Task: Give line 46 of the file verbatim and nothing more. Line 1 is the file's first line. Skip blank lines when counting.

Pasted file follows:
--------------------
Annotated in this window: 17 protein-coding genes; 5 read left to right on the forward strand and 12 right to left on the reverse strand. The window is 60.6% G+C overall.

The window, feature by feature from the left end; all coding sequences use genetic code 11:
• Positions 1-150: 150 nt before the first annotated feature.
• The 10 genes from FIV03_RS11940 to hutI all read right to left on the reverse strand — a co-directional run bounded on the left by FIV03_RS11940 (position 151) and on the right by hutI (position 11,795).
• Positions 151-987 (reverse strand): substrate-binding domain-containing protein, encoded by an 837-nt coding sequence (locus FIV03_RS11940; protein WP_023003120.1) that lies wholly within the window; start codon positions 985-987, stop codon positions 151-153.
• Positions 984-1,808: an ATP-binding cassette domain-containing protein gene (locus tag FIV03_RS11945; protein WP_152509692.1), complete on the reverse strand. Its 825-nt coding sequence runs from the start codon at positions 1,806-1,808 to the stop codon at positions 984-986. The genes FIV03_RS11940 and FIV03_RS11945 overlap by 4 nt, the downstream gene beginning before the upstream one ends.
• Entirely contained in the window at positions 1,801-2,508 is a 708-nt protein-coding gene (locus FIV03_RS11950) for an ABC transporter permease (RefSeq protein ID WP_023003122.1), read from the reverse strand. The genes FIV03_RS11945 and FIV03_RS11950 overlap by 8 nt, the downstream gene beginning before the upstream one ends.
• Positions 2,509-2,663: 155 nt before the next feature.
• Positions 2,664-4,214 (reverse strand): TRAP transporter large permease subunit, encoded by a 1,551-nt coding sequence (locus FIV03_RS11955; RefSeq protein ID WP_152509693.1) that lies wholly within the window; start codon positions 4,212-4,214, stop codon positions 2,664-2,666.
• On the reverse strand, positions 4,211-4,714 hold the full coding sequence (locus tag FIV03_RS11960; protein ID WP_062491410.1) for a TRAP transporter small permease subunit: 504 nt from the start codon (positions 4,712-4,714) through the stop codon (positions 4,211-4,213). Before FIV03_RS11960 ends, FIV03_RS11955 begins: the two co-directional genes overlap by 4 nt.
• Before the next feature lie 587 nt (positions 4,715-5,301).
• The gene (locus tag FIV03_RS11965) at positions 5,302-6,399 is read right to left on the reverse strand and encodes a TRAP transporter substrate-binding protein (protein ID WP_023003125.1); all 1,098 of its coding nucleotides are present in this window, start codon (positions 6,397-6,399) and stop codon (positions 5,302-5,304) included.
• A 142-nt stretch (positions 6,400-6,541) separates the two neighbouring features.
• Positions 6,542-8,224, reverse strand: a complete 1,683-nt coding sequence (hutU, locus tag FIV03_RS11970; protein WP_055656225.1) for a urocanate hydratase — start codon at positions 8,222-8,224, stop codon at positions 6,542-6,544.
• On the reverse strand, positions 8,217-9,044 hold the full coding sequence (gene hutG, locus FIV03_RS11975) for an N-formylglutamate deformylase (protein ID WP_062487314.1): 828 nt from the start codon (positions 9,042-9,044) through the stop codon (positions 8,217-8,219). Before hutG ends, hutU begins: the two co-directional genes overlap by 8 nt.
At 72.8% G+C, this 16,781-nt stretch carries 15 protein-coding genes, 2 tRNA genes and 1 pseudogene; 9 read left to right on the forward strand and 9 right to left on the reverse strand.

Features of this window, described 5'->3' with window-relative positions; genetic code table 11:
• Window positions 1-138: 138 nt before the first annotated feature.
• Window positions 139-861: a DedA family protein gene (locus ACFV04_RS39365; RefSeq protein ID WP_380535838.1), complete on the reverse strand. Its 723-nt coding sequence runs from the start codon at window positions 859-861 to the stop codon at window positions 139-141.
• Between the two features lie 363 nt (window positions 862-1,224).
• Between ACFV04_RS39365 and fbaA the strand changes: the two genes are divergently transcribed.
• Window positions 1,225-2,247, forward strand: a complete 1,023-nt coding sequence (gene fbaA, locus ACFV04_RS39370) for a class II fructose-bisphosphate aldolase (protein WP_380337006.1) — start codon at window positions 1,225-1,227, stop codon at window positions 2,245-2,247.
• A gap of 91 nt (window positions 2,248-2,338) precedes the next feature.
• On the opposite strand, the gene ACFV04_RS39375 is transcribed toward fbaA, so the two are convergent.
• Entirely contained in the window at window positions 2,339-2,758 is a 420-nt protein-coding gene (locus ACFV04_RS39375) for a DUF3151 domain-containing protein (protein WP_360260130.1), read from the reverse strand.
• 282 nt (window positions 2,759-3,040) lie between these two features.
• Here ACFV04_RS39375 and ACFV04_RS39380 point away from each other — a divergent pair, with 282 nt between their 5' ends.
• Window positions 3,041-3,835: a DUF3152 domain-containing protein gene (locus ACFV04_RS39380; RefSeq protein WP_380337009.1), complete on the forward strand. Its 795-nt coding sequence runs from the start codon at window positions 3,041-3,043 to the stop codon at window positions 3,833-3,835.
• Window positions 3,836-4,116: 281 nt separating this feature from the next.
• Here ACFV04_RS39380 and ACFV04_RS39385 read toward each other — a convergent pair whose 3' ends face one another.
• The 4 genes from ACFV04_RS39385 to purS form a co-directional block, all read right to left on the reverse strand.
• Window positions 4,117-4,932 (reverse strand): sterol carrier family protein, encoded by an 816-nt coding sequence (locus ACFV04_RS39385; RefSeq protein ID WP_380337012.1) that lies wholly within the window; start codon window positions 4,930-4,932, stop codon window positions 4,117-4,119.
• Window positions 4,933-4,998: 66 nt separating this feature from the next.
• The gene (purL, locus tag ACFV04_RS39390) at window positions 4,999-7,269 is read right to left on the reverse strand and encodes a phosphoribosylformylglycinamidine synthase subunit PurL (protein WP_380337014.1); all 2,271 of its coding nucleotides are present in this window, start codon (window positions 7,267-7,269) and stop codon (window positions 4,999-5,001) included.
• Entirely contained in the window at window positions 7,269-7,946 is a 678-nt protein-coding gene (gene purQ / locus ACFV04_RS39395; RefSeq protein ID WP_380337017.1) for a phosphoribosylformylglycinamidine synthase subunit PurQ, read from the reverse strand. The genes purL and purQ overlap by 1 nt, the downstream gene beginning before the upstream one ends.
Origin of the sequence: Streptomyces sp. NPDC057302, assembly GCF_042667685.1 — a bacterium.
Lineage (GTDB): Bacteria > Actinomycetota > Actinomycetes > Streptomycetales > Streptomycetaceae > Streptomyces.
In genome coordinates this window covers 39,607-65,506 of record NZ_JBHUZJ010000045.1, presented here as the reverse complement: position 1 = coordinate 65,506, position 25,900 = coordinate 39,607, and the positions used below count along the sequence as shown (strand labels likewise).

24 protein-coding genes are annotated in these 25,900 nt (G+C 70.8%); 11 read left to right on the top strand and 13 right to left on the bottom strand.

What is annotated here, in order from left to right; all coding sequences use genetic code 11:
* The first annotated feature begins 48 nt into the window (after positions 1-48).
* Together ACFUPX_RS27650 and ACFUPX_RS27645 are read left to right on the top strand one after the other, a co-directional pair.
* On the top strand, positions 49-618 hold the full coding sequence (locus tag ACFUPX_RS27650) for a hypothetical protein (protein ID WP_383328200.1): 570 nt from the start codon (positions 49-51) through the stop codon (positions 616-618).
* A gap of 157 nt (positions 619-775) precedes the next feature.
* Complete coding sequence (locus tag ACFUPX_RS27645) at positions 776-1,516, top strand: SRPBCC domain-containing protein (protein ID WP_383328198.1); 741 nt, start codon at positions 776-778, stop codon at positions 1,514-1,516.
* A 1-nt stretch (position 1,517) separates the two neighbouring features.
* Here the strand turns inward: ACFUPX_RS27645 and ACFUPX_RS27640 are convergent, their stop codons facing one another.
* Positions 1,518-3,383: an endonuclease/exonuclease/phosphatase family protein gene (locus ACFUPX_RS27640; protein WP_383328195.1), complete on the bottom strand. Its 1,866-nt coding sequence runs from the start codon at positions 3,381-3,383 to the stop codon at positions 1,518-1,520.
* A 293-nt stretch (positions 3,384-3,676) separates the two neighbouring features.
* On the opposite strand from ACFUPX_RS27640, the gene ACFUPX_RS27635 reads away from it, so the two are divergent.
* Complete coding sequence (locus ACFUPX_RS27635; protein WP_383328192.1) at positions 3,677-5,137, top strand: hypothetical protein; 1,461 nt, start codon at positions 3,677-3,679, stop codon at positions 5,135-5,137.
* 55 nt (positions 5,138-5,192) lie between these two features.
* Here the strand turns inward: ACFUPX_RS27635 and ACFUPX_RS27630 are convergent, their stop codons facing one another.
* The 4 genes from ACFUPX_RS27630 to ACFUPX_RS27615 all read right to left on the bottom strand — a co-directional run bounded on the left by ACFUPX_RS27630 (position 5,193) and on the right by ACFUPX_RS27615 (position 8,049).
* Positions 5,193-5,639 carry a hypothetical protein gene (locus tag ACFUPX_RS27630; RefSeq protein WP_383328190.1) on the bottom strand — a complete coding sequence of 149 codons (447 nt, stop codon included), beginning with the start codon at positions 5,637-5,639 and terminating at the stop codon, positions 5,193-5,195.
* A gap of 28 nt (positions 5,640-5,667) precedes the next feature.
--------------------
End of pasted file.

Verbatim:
* A 1-nt stretch (position 1,517) separates the two neighbouring features.